1776 tells the story of the birth of America with singing! A hit on Broadway, it was adapted for the big screen with most of the original cast. Mostly forgotten now, it’s a guilty pleasure for my history buff husband. While not perfect or completely accurate, it’s a pretty fun tribute to our founding fathers and humanizes them in a way few representations have dared to. While the John Adams mini-series featured an all-star cast, William Daniels (Mr. Feeney for all you 90s kids) will always be John Adams to me, and Howard Da Silva embodies everything I think of when I hear Benjamin Franklin’s name.
The film’s biggest strength is how they portray these legends as real, relatable people. Thomas Jefferson is reluctant to write the Declaration of Independence because he wants to return home to his wife. Adams convinces him to stay but Jefferson suffers writer’s block and Adams knows only one thing that will cure it. In a completely fictionalized interlude, Adams invites Martha Jefferson (played by Blythe Danner while pregnant with Gwyneth Paltrow) to Philadelphia to help him “focus”. The sight of three founding fathers talking about sex in a fairly causal way is pretty funny and makes you realize, these were not Gods who walked the planet, they were men who, in addition to founding a whole country, experienced lust and had friendships just like us. Everyone else is wonderfully fleshed out. Adams is annoys every member of Congress, Franklin relishes his status as a living legend, and while George Washington never appears, his frequent letters to Congress paint his as a general crying out for help from his government. There are even a few names that don’t get a lot of attention in the history books who get their due in this film like Delaware’s Caesar Rodney. There are also some fun little bits like New York abstaining from every vote, much to John Hancock’s increasing annoyance.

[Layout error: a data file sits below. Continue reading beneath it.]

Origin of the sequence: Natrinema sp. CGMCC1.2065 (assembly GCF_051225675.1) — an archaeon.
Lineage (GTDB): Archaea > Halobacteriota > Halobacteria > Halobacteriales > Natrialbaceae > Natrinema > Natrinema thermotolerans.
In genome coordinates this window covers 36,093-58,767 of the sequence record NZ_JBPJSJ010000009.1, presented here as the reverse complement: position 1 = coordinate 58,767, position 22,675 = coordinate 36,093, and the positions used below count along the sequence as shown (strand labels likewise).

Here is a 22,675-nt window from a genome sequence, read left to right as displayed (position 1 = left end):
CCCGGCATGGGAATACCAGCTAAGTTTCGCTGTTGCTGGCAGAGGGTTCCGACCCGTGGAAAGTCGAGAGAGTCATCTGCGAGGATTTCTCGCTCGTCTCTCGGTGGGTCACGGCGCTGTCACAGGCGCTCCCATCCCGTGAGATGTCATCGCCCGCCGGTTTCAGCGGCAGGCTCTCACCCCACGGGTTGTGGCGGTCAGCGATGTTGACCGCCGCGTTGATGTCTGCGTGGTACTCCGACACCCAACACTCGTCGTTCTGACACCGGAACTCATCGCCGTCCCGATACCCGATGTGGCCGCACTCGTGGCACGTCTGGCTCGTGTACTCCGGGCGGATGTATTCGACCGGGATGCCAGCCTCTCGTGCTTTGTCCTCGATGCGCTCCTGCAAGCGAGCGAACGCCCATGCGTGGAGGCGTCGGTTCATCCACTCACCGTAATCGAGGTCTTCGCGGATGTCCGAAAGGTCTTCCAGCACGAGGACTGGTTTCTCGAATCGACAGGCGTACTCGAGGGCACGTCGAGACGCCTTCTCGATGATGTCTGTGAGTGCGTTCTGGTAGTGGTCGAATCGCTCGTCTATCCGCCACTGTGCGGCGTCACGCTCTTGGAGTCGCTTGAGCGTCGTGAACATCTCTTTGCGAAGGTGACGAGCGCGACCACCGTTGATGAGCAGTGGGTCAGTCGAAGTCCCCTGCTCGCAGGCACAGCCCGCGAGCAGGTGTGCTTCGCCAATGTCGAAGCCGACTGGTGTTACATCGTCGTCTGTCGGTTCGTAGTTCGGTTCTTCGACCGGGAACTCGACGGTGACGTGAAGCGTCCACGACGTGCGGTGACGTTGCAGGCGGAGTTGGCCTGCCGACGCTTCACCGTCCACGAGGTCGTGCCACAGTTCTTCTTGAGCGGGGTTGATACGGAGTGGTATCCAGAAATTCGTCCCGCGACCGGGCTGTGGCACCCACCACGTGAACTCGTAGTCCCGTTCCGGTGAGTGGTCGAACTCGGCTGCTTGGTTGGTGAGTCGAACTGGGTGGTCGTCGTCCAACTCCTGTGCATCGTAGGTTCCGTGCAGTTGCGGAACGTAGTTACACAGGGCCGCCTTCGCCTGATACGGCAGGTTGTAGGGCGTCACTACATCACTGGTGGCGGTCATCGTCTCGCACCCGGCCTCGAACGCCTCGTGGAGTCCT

The film also does a fantastic job of showing that the revolution was not easily won. Infighting within the Congress between patriots and loyalists is the center conflict of the film. We grow up thinking that Independence was the universal goal from the start, but there were many who fought hard to stay loyal to the crown, including John Dickinson who refused to sign the Declaration.
The music is a bit hit or miss. At times they try too hard for a rhythm and come off a little amateurish. However there are stand-outs like the somewhat silly but totally fun “But, Mr. Adams” and the super serious “Molasses to Rum”. The songwriters did best when they were making commentary. One number that was taken out of the original release by order of President Nixon was “Cool, Cool Considerate Man”. Nixon felt the song mocked conservatives, and he had a point, they do have those on the right goose-stepping at one point. While there are some good songs, the film as a whole probably would have been stronger without the music. The weak spots overshadow the film’s strengths.
If you’re looking for a fun film about the founding of America that includes a singing, dancing Mr. Feeney from Boy Meets World, 1776 is a must see this fourth.